Attempting to withstand the onslaught is a quasi-civilian outfit called the Karenni Nationalities Defence Force, which includes people who have left their jobs as doctors, lawyers, teachers and factory workers to join the resistance. But its ragtag battalions, including the youthful Karenni Generation Z Army, are facing a force propped up by a continuing flow of weapons from Moscow, the junta’s largest arms supplier, as well as from China, according to Tom Andrews, the UN Special Rapporteur on human rights in Myanmar.

Eubank’s team witnessed the military attacking with Russian MiG-29 and Yak-130 jets and Hind helicopter gunships, but he says only 25 to 30 members of each 500-man resistance battalion has modern weapons and even those are “barely serviceable”.

“Others have muskets, homemade single shotguns and homemade single .22s, small calibre we would normally use for shooting rabbits,” says Eubank, who had three team members killed in recent weeks in Kayah as the rangers provided medical care for wounded resistance fighters.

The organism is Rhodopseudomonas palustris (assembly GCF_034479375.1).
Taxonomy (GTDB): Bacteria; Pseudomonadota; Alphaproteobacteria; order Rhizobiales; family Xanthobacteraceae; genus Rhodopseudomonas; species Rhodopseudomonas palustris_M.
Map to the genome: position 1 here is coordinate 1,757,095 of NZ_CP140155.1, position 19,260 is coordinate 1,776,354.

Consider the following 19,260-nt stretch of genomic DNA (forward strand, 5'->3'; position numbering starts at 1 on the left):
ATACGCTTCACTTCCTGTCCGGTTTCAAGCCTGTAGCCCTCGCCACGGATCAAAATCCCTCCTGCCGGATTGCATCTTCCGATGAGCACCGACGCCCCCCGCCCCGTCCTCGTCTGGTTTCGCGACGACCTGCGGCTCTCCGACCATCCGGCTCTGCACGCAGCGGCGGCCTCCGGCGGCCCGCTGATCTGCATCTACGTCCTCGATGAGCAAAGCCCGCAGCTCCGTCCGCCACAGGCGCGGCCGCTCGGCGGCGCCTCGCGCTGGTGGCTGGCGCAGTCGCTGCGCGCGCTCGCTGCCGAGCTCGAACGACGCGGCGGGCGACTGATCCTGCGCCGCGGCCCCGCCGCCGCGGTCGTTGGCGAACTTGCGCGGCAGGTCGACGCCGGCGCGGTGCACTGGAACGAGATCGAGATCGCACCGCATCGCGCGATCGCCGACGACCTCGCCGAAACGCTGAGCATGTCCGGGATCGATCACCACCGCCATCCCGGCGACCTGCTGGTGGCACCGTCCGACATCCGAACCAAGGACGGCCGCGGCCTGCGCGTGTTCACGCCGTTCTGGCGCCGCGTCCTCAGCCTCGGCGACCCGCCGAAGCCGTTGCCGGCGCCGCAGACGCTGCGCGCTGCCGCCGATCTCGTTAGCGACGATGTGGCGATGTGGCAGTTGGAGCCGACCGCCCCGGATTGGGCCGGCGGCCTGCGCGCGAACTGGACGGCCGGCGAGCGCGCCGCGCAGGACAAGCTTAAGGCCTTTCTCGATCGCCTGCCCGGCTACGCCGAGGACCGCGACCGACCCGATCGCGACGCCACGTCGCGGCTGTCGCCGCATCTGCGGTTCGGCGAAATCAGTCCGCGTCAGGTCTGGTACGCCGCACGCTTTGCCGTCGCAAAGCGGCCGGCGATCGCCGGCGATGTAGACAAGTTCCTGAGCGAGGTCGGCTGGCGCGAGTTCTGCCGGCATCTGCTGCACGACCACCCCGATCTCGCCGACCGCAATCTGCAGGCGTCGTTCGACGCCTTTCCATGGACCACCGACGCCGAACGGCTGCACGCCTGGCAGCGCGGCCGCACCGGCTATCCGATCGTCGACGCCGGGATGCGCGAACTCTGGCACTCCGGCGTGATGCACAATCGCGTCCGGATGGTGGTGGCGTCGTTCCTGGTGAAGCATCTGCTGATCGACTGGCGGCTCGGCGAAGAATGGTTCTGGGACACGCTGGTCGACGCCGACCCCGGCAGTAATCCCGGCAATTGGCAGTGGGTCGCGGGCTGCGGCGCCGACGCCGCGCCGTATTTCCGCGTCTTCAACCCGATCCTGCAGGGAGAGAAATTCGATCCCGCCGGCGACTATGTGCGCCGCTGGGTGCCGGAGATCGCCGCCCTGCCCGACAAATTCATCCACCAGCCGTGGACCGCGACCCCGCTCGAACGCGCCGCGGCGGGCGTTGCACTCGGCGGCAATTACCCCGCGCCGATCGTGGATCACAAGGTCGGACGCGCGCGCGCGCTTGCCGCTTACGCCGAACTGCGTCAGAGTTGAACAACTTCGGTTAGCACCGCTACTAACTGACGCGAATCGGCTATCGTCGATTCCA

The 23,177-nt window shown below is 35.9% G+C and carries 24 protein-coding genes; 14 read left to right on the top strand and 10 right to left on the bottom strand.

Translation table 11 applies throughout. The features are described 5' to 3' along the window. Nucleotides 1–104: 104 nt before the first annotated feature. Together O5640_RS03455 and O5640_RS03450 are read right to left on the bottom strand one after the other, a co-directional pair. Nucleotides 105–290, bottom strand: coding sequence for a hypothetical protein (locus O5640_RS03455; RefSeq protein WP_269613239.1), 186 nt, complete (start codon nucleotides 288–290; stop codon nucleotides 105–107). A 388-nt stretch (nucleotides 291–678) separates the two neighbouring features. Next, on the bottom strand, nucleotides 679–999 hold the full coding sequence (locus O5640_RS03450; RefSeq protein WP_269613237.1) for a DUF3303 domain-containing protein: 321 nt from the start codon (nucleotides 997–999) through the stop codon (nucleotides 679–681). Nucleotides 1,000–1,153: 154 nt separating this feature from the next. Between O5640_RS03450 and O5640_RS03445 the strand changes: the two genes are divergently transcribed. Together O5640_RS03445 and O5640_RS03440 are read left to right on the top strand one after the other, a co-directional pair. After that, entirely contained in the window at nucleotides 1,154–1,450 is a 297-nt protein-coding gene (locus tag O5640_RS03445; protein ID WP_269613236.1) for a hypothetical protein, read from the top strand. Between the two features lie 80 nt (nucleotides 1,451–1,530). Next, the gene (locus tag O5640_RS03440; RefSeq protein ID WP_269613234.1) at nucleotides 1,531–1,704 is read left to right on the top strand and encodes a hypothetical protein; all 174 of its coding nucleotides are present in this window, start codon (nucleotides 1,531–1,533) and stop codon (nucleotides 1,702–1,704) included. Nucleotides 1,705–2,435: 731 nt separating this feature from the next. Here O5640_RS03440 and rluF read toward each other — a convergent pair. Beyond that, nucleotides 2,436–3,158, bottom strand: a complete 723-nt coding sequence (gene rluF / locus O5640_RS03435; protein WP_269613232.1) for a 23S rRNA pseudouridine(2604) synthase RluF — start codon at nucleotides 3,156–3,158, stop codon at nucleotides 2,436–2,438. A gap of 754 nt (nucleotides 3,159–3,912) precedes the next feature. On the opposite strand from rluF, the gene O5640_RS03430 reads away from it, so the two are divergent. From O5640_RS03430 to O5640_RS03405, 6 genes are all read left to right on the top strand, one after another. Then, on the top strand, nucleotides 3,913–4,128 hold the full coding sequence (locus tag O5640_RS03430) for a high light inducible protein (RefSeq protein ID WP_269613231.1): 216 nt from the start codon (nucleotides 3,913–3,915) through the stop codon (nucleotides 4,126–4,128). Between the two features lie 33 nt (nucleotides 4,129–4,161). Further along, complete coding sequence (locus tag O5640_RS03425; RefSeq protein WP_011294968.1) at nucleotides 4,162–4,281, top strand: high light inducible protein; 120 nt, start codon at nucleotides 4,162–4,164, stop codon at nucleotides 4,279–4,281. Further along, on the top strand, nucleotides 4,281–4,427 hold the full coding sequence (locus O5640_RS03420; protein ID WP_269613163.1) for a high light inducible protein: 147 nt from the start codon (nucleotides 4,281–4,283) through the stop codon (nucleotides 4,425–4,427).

A Myanmar military helicopter fires rockets west of Loikaw in Kayah state on February 21, an image provided by Free Burma Rangers. Credit:Free Burma Rangers

“I have never seen a level of bravery like it, taking on a mechanised, armoured force with muskets. They’re just getting pounded. [The military] were bombing clinics, they were bombing churches and they’re still doing it.”

Back across the border in Thailand’s Mae Hong Son province, the ruthlessness of the Burmese armed forces since the coup has come as no surprise to General Aung Myat, deputy commander-in-chief of the Karenni Army.

He has been confronting the Tatmadaw for half a century, having joined the group, he says, at the age of 16 when he saw a Burmese soldier raping a woman in Demoso, his hometown.

Sitting outside the headquarters of the Karenni National Progressive Party in the Thai village of Nai Soi, a rooster crows and dogs sleep in the heat as the general tells of how, centuries ago, the Karenni even stood against the Burmese kingdom when it invaded Siam, as Thailand was known.